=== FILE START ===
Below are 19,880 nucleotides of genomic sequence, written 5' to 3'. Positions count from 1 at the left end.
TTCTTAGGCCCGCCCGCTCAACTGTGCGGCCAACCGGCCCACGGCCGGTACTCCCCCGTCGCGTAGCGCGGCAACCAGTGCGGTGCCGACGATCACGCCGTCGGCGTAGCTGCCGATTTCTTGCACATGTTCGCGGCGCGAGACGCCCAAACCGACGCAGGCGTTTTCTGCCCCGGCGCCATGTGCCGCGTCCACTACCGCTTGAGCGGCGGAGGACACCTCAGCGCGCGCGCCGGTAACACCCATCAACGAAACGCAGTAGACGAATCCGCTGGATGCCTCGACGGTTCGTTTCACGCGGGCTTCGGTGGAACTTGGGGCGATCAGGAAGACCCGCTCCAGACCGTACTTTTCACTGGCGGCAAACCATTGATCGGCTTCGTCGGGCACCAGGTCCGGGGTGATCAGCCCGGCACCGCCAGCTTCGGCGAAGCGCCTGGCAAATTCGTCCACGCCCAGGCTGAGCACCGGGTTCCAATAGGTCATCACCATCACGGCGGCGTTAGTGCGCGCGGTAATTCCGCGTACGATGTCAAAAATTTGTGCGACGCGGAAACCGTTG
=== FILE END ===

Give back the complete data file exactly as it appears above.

Below are 19,880 nucleotides of genomic sequence, written 5' to 3'. Positions count from 1 at the left end.
TTCTTAGGCCCGCCCGCTCAACTGTGCGGCCAACCGGCCCACGGCCGGTACTCCCCCGTCGCGTAGCGCGGCAACCAGTGCGGTGCCGACGATCACGCCGTCGGCGTAGCTGCCGATTTCTTGCACATGTTCGCGGCGCGAGACGCCCAAACCGACGCAGGCGTTTTCTGCCCCGGCGCCATGTGCCGCGTCCACTACCGCTTGAGCGGCGGAGGACACCTCAGCGCGCGCGCCGGTAACACCCATCAACGAAACGCAGTAGACGAATCCGCTGGATGCCTCGACGGTTCGTTTCACGCGGGCTTCGGTGGAACTTGGGGCGATCAGGAAGACCCGCTCCAGACCGTACTTTTCACTGGCGGCAAACCATTGATCGGCTTCGTCGGGCACCAGGTCCGGGGTGATCAGCCCGGCACCGCCAGCTTCGGCGAAGCGCCTGGCAAATTCGTCCACGCCCAGGCTGAGCACCGGGTTCCAATAGGTCATCACCATCACGGCGGCGTTAGTGCGCGCGGTAATTCCGCGTACGATGTCAAAAATTTGTGCGACGCGGAAACCGTTG